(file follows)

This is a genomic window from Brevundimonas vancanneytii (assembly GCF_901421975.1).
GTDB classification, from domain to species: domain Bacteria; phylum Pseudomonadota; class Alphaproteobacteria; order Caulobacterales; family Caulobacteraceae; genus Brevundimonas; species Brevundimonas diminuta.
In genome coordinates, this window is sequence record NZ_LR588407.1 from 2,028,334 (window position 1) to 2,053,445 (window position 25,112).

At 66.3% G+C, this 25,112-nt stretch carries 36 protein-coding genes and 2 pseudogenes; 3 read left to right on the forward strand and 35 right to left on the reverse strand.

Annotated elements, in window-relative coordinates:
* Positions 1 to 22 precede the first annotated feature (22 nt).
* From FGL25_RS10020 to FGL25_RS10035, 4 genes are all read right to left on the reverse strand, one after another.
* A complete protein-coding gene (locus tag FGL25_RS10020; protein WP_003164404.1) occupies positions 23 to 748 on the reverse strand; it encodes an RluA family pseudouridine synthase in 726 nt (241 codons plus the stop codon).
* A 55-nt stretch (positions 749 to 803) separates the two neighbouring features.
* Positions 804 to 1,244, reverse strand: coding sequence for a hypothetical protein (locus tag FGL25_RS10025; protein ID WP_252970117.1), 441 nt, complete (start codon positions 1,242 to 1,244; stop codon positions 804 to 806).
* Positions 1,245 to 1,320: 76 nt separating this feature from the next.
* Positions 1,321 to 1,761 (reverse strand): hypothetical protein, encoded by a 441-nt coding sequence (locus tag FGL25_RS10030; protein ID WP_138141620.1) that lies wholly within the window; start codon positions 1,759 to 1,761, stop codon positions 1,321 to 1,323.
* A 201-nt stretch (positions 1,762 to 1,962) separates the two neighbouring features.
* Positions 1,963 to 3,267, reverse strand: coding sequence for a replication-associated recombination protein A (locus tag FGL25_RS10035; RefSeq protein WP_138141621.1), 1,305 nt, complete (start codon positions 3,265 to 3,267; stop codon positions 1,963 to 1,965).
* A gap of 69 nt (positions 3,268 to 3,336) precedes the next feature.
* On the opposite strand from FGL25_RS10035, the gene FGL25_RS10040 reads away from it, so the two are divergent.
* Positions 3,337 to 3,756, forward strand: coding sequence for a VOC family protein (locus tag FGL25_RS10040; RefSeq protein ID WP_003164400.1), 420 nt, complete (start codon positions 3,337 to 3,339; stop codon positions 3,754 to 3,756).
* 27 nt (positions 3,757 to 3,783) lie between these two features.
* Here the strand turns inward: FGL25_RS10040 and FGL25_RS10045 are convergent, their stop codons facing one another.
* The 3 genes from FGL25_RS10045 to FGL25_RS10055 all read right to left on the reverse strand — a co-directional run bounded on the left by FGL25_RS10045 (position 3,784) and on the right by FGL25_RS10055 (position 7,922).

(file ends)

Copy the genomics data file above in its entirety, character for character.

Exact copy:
This is a genomic window from Brevundimonas vancanneytii (assembly GCF_901421975.1).
GTDB classification, from domain to species: domain Bacteria; phylum Pseudomonadota; class Alphaproteobacteria; order Caulobacterales; family Caulobacteraceae; genus Brevundimonas; species Brevundimonas diminuta.
In genome coordinates, this window is sequence record NZ_LR588407.1 from 2,028,334 (window position 1) to 2,053,445 (window position 25,112).

At 66.3% G+C, this 25,112-nt stretch carries 36 protein-coding genes and 2 pseudogenes; 3 read left to right on the forward strand and 35 right to left on the reverse strand.

Annotated elements, in window-relative coordinates:
* Positions 1 to 22 precede the first annotated feature (22 nt).
* From FGL25_RS10020 to FGL25_RS10035, 4 genes are all read right to left on the reverse strand, one after another.
* A complete protein-coding gene (locus tag FGL25_RS10020; protein WP_003164404.1) occupies positions 23 to 748 on the reverse strand; it encodes an RluA family pseudouridine synthase in 726 nt (241 codons plus the stop codon).
* A 55-nt stretch (positions 749 to 803) separates the two neighbouring features.
* Positions 804 to 1,244, reverse strand: coding sequence for a hypothetical protein (locus tag FGL25_RS10025; protein ID WP_252970117.1), 441 nt, complete (start codon positions 1,242 to 1,244; stop codon positions 804 to 806).
* Positions 1,245 to 1,320: 76 nt separating this feature from the next.
* Positions 1,321 to 1,761 (reverse strand): hypothetical protein, encoded by a 441-nt coding sequence (locus tag FGL25_RS10030; protein ID WP_138141620.1) that lies wholly within the window; start codon positions 1,759 to 1,761, stop codon positions 1,321 to 1,323.
* A 201-nt stretch (positions 1,762 to 1,962) separates the two neighbouring features.
* Positions 1,963 to 3,267, reverse strand: coding sequence for a replication-associated recombination protein A (locus tag FGL25_RS10035; RefSeq protein WP_138141621.1), 1,305 nt, complete (start codon positions 3,265 to 3,267; stop codon positions 1,963 to 1,965).
* A gap of 69 nt (positions 3,268 to 3,336) precedes the next feature.
* On the opposite strand from FGL25_RS10035, the gene FGL25_RS10040 reads away from it, so the two are divergent.
* Positions 3,337 to 3,756, forward strand: coding sequence for a VOC family protein (locus tag FGL25_RS10040; RefSeq protein ID WP_003164400.1), 420 nt, complete (start codon positions 3,337 to 3,339; stop codon positions 3,754 to 3,756).
* 27 nt (positions 3,757 to 3,783) lie between these two features.
* Here the strand turns inward: FGL25_RS10040 and FGL25_RS10045 are convergent, their stop codons facing one another.
* The 3 genes from FGL25_RS10045 to FGL25_RS10055 all read right to left on the reverse strand — a co-directional run bounded on the left by FGL25_RS10045 (position 3,784) and on the right by FGL25_RS10055 (position 7,922).